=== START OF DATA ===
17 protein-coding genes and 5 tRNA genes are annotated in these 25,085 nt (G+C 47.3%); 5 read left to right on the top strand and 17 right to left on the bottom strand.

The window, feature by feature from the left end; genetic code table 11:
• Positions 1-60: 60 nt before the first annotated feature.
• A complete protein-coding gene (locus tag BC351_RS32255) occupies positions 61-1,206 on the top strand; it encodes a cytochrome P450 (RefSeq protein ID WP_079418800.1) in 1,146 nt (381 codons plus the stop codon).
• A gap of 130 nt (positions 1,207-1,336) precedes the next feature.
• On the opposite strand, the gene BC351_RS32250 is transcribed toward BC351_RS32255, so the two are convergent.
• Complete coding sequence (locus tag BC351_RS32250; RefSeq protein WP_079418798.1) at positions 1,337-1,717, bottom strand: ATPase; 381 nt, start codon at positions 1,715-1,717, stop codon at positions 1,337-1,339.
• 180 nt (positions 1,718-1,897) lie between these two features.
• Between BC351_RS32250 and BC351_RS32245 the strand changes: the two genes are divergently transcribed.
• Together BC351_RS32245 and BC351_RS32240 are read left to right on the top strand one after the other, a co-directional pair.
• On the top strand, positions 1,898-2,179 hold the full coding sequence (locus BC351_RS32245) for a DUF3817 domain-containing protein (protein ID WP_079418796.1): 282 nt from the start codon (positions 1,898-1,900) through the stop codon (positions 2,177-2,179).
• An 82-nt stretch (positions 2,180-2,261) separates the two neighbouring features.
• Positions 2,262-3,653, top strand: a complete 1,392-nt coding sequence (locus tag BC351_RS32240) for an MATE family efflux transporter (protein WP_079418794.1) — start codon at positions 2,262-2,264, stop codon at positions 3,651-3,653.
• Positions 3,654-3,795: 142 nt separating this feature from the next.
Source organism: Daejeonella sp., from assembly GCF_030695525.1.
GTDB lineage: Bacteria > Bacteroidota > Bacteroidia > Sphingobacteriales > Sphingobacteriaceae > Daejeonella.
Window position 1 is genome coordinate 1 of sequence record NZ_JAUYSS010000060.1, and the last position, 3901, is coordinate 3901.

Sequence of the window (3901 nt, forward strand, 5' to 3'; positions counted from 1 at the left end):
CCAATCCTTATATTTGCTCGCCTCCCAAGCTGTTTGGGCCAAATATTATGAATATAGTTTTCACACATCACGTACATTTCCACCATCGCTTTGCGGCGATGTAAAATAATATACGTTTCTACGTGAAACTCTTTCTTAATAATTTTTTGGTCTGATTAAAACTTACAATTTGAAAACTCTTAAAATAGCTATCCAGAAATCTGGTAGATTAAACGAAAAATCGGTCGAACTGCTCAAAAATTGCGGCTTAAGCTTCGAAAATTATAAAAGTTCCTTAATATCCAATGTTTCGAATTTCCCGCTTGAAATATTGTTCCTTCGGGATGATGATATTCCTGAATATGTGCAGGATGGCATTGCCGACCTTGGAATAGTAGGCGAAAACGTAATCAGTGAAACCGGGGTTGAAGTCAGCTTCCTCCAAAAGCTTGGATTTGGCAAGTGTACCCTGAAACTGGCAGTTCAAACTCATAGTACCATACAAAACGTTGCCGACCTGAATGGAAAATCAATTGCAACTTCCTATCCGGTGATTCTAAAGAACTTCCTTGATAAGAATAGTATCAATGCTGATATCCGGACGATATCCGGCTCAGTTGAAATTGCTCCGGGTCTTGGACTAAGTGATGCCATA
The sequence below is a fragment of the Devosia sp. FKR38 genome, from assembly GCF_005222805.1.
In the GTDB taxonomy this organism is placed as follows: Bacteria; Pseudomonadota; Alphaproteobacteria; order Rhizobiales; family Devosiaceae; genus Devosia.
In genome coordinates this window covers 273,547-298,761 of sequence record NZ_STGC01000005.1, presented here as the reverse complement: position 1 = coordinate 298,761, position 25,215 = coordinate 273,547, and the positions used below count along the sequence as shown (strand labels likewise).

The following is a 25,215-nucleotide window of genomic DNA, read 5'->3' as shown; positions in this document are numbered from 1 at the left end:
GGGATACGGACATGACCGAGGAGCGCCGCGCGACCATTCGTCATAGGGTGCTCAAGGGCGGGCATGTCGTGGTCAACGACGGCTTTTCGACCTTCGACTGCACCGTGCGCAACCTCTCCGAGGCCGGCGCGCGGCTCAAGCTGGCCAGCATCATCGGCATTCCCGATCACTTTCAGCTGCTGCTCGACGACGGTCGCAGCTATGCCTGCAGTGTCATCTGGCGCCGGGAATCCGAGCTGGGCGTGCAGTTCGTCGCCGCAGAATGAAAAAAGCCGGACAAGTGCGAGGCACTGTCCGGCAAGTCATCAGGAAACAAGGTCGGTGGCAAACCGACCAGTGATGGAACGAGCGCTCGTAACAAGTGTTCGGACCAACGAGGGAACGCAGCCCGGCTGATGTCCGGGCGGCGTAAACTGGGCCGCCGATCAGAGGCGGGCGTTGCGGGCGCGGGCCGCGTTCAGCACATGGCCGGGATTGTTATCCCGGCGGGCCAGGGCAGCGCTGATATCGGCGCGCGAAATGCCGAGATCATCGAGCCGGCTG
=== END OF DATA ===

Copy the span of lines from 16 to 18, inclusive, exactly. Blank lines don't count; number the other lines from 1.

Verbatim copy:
GTDB lineage: Bacteria > Bacteroidota > Bacteroidia > Sphingobacteriales > Sphingobacteriaceae > Daejeonella.
Window position 1 is genome coordinate 1 of sequence record NZ_JAUYSS010000060.1, and the last position, 3901, is coordinate 3901.

Sequence of the window (3901 nt, forward strand, 5' to 3'; positions counted from 1 at the left end):